"I was at my wits’ end, I wanted to spend time with my family... life was telling me in every way possible that it was time to come home — for good."
In a January 2014 Winnipeg Free Press profile of the Oakwood Cafe, which, at the time, was owned by Peter Paley, Loiselle’s spouse, Paley and Loiselle were asked if they had any future plans. Loiselle, who joined Paley at the Osborne Street bistro not long after returning from Quebec, said they were thinking about opening a bakery someday and hoped it would be in St. Boniface.
"We’ve already got a name," he continued, "La Belle Baguette."
A few weeks after Chez Sophie, the former occupant of 248 de la Cathédrale Ave., shuttered its doors in February 2015, Loiselle and Paley — who sold the Oakwood about a year ago to concentrate on his mortgage brokering business — visited the vacant property. Loiselle was familiar with the 2,500-square-foot building, which, in addition to the commercial space, also accommodates a separate, three-bedroom residence. His grandparents used to live around the corner, Loiselle says, and he was immediately convinced it was the perfect spot for what he envisioned as a French-style "patisserie."
La Belle Baguette welcomed its first customers July 17, 2015 — a day Loiselle refers to as "one of the best days of my life," before quickly adding, "I mean, besides my wedding day."
The shop had to open 30 minutes ahead of its scheduled starting time because of the number of people waiting outside, he says.
"It was supposed to be a soft opening, but everybody in the neighbourhood seemed to know," he says, noting passersby routinely stuck their heads inside during the renovation stage to ask what he and his team of painters and electricians were up to. "An hour in, we were sold-out of everything we had, and I was like, ‘I guess I’d better get back in the kitchen.’"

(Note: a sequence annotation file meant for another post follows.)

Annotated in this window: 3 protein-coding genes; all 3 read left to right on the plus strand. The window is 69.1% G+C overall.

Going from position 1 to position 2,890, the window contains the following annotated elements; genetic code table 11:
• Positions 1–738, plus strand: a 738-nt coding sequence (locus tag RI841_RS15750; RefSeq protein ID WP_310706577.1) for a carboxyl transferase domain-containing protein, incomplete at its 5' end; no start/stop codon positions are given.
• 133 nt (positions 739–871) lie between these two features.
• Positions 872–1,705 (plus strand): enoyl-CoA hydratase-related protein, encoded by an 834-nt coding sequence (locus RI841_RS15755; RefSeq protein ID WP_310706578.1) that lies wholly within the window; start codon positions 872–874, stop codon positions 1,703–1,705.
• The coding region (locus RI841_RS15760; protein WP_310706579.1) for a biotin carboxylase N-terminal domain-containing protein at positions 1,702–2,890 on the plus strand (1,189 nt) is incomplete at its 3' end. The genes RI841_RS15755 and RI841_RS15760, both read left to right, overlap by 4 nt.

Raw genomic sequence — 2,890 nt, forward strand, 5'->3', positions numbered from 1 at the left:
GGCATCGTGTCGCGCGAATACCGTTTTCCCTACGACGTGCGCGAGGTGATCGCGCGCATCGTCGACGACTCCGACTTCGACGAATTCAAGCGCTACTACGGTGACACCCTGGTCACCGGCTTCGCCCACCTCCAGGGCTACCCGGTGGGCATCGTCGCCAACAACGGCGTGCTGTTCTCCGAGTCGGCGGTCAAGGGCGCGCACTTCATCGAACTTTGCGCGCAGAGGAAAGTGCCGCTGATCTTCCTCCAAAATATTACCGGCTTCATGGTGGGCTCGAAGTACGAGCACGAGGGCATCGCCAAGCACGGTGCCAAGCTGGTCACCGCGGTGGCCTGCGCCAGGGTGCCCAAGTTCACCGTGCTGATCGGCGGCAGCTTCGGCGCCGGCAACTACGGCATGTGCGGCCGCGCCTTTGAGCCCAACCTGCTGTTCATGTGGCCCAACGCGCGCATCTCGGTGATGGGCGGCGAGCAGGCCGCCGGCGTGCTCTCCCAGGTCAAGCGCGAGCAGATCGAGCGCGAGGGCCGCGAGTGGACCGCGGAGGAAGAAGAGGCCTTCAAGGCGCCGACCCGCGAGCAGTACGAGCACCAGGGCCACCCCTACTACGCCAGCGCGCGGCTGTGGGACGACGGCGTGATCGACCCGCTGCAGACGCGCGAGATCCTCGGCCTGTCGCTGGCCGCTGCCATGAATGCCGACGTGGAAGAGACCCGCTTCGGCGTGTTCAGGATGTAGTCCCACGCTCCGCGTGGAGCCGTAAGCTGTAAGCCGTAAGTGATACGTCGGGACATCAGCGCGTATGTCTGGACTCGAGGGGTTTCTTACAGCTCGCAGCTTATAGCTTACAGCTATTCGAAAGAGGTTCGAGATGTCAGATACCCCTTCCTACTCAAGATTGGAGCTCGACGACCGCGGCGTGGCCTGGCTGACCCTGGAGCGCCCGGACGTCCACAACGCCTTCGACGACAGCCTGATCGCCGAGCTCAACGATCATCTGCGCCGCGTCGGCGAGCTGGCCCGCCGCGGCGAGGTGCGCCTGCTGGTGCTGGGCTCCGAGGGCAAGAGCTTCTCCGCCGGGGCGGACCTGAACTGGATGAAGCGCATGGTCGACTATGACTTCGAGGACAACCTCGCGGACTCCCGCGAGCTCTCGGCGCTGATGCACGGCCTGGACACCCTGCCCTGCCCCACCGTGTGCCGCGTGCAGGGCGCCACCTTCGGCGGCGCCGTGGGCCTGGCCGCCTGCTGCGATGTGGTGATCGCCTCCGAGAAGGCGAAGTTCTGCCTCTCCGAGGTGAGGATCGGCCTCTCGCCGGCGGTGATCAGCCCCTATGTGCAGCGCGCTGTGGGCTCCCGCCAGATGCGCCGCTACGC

Initially, La Belle Baguette featured a somewhat limited selection: three or four varieties of bread, a small selection of danishes and tarts, as well as "some basic croissants." Over time, Loiselle twigged into what his customers were looking for and expanded his list of choices to include cinnamon buns, cream puffs, brownies and madeleines (a small, melt-in-your mouth sponge cake), as well as a daily lunch special.
"During our first summer, a fellow sitting on our patio asked me if I could make him a sandwich. I thought, well, I have lots of bread, and there’s probably some meat and cheese in the fridge. I guess I could put something together. No sooner had I brought it out to him than everybody (sitting on the patio) wanted one, too. I went back inside and announced to my staff, ‘That’s it. Sandwiches are now on the menu.’"
When a scribe notices a row of minced pork tourtières lined up behind the counter, Loiselle chuckles and says, "Next question, please. I don’t like to talk about those because every single family in the French community makes tourtière differently, and I modified my own family’s recipe by seasoning it differently. So it’s become a bit of a controversy when we all get together."
By the way, if you think everybody who pops into La Belle Baguette is heading home with a loaf of bread or bag of scones under their arm, think again.
"Sometimes a person will poke their head inside, take a big whiff and say, ‘Thanks,’" Loiselle says, breaking into a wide grin.
"I’ll say, ‘You don’t want a cookie or cup of coffee or anything?’ and they’ll answer, ‘No, I’m on a diet this week. I just dropped by for a quick smell.’"
David Sanderson writes about Winnipeg-centric businesses and restaurants.
Dave Sanderson was born in Regina but please, don’t hold that against him.